The recent marriage of a 17-year old Chechen girl to a local police chief who was 30 years older and already had a wife caused an outcry in Russia and beyond. The bride was reportedly forced to marry and her parents were intimidated into giving their consent. The union spotlighted yet again the plight of many underage girls in developing countries. Zlatica Hoke reports poverty, ignorance and fear are behind the practice, especially in Asia and Africa.
Video

Video South Korea Marks Gwangju Uprising Anniversary

South Korea this week marked the 35th anniversary of a protest that turned deadly. The Gwangju Uprising is credited with starting the country’s democratic revolution after it was violently quelled by South Korea’s former military rulers. But as Jason Strother reports, some observers worry that democracy has recently been eroded.
Video

Video California’s Water System Not Created To Handle Current Drought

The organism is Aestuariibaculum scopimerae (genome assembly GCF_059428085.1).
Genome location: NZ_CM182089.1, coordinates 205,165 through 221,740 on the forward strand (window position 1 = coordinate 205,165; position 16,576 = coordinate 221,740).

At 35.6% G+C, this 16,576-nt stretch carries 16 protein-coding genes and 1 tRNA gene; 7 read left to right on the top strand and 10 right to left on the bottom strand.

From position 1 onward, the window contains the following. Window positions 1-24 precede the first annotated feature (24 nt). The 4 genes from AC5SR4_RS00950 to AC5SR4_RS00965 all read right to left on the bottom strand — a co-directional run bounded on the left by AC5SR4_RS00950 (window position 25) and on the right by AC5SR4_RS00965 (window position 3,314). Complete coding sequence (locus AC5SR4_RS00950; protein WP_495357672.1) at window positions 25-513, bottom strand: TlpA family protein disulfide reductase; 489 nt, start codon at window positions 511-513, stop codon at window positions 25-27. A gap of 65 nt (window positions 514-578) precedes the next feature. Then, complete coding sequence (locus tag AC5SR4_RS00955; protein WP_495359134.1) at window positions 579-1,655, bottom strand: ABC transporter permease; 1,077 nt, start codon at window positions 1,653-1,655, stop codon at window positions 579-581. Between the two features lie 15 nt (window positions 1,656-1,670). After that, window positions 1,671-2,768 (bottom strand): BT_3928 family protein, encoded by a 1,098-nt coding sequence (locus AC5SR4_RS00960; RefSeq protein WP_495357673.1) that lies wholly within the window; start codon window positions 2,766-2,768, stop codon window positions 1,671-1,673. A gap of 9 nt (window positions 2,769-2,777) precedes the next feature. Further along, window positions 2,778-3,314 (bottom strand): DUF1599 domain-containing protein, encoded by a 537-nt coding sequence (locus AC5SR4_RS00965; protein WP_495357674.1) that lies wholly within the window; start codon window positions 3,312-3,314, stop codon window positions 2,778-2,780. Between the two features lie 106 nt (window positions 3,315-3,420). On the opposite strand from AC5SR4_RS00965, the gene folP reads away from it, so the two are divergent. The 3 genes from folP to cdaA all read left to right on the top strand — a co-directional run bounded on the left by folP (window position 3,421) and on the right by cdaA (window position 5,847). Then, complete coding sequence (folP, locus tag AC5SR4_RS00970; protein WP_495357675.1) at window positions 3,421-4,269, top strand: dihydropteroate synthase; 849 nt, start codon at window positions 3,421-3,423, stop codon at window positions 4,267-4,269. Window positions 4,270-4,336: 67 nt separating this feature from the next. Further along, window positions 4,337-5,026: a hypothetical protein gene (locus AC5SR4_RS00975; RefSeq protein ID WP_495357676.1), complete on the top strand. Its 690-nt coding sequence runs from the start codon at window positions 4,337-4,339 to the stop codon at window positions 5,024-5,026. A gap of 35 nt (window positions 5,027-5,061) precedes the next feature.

The drought in California is moving into its fourth year. While the state's governor is mandating a reduction in urban water use, most of the water used in California is for agriculture. But both city dwellers and farmers are feeling the impact of the drought. Some experts say the state’s water system was not created to handle long periods of drought. Elizabeth Lee reports from Ventura County, an agricultural region just northwest of Los Angeles.
Video

Video How to Clone a Mammoth: The Science of De-Extinction

An international team of scientists has sequenced the complete genome of the woolly mammoth. Led by the Swedish Museum of Natural History in Stockholm, the work opens the door to recreate the huge herbivore, which last roamed the Earth 4,000 years ago. VOA’s Rosanne Skirble considers the science of de-extinction and its place on the planet
Video

Video Blind Boy Defines His Life with Music

Cole Moran was born blind. He also has cognitive delays and other birth defects. He has to learn everything by ear. Nevertheless, the 12-year-old has had an insatiable love for music since he was born. VOA’s June Soh introduces us to the young phenomenal harmonica player.

VOA Blogs